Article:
[1] In point of fact, we don’t actually completely agree with this method of categorizing the Design Patterns, but it does serve as a reasonable example of categorization in general.

[2] There are other ways to do this.  In another blog we will discuss the use of an “Any” class to make these “I don’t care” values even more obvious.

Continued in Test Categories, Part 2


  1. What's especially hard is to convince anyone to do those kind of "constant specifications". The main argument raised is that "this is an academic discussion" and "I've never seen this part to become wrong which would lead to the situation where such test would fail". Also, some people tend to say that this is as much overspecification as stating in the doc document: "we're supporting installation on hard drives and the letters can be C, D, E, F, G...". It would be really helpful if you gave an example from your experience that this is no overspecification and, putting ideas and concepts aside, it really paid back.

    Thanks for the podcast! I really enjoyed listening to it!

  2. Hi astral,

    we will address the fine details of 'constant specification' in (probably) the third installment of this blog thread. Nonetheless, I'll quickly answer your question here.

    The benefit of specifying contansts include:
    1. The specification is cohesive, all the information that comprise the specification is in one place, and there's no need to look in the code.
    2. It answers the question - "where in the code is this specified, and what is the value?"
    3. It ensures that we have a discipline. You just do it.
    4. It allows to safely evolve from contants to config files to database info
    5. It ensures that the constant, rather than it's value be used in the code.

    Note that the definition of "constant" includes enumerations and types (which are (or should be)) specialized instances of types.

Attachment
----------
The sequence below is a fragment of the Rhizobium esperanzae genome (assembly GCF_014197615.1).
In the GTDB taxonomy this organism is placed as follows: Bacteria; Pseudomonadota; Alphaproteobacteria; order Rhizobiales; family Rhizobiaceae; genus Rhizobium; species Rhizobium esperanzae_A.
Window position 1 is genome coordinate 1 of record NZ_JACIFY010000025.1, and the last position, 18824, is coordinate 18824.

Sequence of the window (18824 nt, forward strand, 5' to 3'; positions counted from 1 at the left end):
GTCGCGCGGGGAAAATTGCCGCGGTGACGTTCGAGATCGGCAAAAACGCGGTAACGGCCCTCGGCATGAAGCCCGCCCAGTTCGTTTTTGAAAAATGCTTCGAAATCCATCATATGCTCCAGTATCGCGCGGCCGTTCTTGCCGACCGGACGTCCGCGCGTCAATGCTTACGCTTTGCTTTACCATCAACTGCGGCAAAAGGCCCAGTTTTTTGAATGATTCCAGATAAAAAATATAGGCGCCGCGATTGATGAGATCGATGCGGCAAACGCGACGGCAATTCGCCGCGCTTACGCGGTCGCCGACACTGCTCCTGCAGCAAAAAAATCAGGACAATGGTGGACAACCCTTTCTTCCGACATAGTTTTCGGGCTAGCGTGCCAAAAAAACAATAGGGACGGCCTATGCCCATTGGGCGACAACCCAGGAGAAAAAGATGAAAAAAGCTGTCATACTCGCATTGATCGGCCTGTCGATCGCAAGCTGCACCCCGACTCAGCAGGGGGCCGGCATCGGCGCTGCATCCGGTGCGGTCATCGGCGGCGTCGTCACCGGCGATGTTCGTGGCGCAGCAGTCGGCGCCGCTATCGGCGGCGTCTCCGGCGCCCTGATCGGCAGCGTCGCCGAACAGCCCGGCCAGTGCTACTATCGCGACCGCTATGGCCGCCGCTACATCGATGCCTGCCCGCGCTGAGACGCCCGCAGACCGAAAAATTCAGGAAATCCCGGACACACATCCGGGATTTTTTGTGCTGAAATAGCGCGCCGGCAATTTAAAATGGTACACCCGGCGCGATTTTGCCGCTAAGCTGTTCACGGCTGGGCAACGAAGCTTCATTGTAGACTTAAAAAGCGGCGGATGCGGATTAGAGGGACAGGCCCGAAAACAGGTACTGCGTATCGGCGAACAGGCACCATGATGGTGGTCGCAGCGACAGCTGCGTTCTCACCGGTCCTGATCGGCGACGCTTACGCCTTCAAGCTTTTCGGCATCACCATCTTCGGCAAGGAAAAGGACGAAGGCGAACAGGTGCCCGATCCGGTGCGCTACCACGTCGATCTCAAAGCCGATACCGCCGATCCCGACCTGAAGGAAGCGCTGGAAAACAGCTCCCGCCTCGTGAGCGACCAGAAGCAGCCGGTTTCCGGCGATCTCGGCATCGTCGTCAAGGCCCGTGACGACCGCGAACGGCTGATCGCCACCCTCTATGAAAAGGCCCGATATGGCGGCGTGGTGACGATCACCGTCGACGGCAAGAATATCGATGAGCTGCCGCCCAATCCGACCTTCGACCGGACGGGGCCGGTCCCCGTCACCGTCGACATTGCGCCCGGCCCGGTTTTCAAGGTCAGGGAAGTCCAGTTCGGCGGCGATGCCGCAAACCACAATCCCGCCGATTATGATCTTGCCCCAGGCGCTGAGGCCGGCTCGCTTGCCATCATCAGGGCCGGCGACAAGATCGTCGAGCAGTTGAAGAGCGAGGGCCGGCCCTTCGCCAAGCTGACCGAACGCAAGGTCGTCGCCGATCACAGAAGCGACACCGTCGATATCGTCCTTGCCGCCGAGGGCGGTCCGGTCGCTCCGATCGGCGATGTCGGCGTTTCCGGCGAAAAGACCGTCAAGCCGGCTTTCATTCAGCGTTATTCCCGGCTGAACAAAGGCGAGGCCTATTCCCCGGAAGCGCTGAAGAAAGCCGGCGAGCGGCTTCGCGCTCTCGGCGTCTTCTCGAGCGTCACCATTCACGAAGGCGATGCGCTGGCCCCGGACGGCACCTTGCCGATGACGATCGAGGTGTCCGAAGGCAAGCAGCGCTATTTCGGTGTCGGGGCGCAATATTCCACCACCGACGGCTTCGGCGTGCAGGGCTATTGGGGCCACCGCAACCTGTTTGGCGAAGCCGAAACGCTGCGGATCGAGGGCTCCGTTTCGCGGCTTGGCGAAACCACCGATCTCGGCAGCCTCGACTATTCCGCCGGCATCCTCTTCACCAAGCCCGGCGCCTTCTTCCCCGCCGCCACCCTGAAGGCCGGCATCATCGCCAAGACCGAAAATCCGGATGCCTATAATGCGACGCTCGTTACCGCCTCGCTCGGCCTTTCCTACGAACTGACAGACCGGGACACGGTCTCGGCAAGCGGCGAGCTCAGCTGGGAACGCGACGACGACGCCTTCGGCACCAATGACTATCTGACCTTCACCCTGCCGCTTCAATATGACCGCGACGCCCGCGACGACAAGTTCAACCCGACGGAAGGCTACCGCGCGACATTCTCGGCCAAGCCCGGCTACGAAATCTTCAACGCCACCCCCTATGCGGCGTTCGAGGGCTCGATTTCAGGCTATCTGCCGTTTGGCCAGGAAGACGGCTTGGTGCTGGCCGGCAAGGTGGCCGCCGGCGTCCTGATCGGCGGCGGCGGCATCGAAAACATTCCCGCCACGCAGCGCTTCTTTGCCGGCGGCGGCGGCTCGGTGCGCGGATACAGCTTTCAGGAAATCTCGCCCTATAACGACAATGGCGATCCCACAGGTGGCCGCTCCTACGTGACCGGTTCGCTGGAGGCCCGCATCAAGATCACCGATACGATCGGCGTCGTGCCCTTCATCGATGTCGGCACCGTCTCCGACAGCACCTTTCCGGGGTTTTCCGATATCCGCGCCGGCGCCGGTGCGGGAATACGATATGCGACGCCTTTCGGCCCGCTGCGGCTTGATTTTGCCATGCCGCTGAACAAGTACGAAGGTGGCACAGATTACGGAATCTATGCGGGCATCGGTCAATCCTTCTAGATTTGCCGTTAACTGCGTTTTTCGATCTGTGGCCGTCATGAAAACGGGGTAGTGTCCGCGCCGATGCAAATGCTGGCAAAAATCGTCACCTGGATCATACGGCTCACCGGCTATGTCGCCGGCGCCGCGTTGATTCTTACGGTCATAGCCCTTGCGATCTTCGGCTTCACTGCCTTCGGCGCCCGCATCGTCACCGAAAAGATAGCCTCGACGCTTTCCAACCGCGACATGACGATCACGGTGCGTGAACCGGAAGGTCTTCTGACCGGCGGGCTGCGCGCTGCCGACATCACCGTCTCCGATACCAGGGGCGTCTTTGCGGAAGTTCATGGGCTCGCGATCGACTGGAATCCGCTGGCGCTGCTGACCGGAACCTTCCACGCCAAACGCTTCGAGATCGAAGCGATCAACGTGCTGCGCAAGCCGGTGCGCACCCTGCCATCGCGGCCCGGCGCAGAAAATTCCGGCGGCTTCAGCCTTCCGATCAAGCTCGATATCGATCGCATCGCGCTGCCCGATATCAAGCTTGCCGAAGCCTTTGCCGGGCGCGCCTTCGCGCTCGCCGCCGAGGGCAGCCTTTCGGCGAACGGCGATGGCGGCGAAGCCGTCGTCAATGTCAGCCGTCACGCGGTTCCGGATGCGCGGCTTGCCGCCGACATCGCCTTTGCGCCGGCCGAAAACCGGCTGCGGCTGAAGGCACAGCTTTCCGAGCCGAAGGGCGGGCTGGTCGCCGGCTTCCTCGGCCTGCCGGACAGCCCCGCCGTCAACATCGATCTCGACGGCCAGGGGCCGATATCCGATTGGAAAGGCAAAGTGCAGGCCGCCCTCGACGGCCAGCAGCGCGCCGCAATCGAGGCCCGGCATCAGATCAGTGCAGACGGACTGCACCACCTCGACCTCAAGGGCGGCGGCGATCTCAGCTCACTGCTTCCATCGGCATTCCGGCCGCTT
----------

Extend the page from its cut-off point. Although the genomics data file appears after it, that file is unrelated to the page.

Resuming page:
This reply, and the comment will be removed from this location once the relevant blog will be published, thanks!

  3. Thanks, Amir, this sums up to quite a few advantages! I'm wondering about point 4 whether I understand what the real safety is, since moving constants to configuration or database cuts us from the actual values (AFAIK we want to be decoupled from the actual database or config file or any other storage, so the specs are going to be probably rewritten). Maybe it's that it holds me off from jumping into the wild and making the migration to more complex mechanism on a "There, this should work" basis. So in such case, the specs are going to fail and make me really think that I need to specify this new behavior instead of thinking "Well, this never had tests, no point in writing them now"?

    This makes me look forward to your future blogs even more. It's really fun drawing from your experience, since for us beginners, TDD is usually like reading a cooking recipe with steps like "add few spoons of sugar" and we constantly get stuck on what the 'few' really means :-).

    1. A quick example:

      Assume that in your code you have:

      Assert.AreEqual(16, Ride.MinimumAge);

      This tells us that the minimum age for the Ride is 16.
      It is provided by a constant called MinimumAge.
      The constant is owned by the Ride class.

      Now, lets assume that we won't the minimum age to be configurable through a config file or a database so that the values can be seen elsewhere.

      As far as anyone is concerned, the Ride is still responsible for this value. All we need to do is to make it a property (in .Net) or a getter, thus:

      Assert.AreEqual(16, Ride.MinimumAge());

      Now, whichever way MinimumAge() is implemented:
      - returning a constant
      - parsing and reading a config file
      - running an sql query
      will still require that the value retrived is 16.

      Later on, if we change it to:
      Assert.AreEqual(15, Ride.MinimumAge());

      we can rest assured that whichever way we've implemented it, it will be changed in the right place.

    2. How about decoupling from the database or config file in such case? Are you rather for or against using files and databases in your tests? Because if we're decoupled, we've nowhere to get this value of 15 from.

      I'm sure you're going to mention this in your future blog post, so If you don't want to end up publishing whole post as an answer to my question :-), I can just wait for the answer to show up together with a post on the blog.